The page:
The modern snow cone is a symbol of summer, a representation of warm days, relaxation, and hours of enjoyment. Part of what makes this icy treat so enjoyable is the huge variety of snow cone syrups—you’re guaranteed to find a flavor that suits your preferences, and there’s always more to try.
Snow cones first came about in Rome, in the very first part of the first century A.D. An emperor sent servants into the mountains to bring back snow, which he then flavored with honey and fruits. The same recipe sprang up in Japan as well, and when Japanese immigrants landed in Hawaii, the flavored ice trend caught on quickly. In the United States, the first recorded instance of snow cone distribution happened in 1919, when Samuel Bert sold snow cones at the State Fair of Texas. He invented the snow cone machine in 1920 to help with his business. In New Orleans in 1934, Ernest Hansen patented the “ice block shaver,” which made the ice particles softer and more delicate in texture, creating a dessert more like snow than crunchy ice flakes. His wife, Mary, created many flavors of snow cone syrups. Finally, in 1979, the home snow cone machine became available, and the trajectory of the snow cone was complete.
Many varieties of snow cones and snow cone syrups are available today. The classic treat is a combination of shaved ice and syrup; the stuffed snow cone is a traditional cone with a scoop of ice cream in the middle. Italian ice is dissimilar from snow cones in that the syrup is mixed in with the ice as it’s being crushed, instead of poured on top at the point of sale. Each of these dishes is usually served in cone-shaped paper cups, bowls, or other hand-held receptacles paired with a spoon. The slushie, or slurpee, is similar to a snow cone in design, but is served with a straw.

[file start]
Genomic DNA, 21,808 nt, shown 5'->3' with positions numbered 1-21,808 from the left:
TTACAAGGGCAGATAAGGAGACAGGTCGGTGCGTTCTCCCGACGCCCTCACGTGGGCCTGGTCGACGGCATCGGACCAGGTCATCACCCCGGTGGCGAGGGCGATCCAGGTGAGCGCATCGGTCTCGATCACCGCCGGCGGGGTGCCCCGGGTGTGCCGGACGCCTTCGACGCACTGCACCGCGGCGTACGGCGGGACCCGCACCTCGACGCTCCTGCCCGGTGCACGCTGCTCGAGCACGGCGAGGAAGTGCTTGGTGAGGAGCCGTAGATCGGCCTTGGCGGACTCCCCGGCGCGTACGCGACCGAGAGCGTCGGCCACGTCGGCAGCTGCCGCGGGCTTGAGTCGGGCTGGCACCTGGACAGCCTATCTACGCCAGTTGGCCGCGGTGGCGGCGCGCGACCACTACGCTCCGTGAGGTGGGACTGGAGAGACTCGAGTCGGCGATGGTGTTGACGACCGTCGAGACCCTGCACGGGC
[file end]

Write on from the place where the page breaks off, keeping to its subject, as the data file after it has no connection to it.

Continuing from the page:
Snow cone syrups are as varied as the method of preparation for a snow cone. Ready-to-use syrups are the typical variety found at most snow cone dispensaries. These are brightly flavored syrups in myriad flavors that come prepared and are pumped directly onto the cone. Cane sugar syrup is made with 100% cane sugar, a natural sweetener. It’s possible to get light snow cone syrup as well, which has fewer calories than regular syrup; for those with dietary restrictions, sugar-free syrup is also becoming widely available, and is usually made with an artificial sweetener in lieu of sugar. Organic snow cone syrups are growing in popularity as well. For those who prefer to make their own syrups, instead of using or buying ready-to-use syrups, two options are available: snow cone syrup concentrate, or making your own syrup at home. To use concentrate, simply combine the syrup concentrate with a simple syrup, made of sugar and water. It’s easier to find a wider variety of flavors when using syrup concentrate instead of making your own. However, snow cone syrup recipes are easy and inexpensive; they’re simply a mix of sweetened, flavored drink powder, sugar, and water. Sometimes food coloring is added to enhance the color. Add-ons are also extremely popular with snow cones; fruit, jams, and sweetened bean paste are the most common. Snow cone syrup is also used for more than just snow cones; it’s a great addition to coffee or tea, or poured over ice cream, pancakes, or popcorn.
Snow cones are the epitome of summer treats. Cool and tasty, they also come in a vast array of flavors, ensuring each customer or snow cone maker will enjoy their favorite flavor—or find a new one.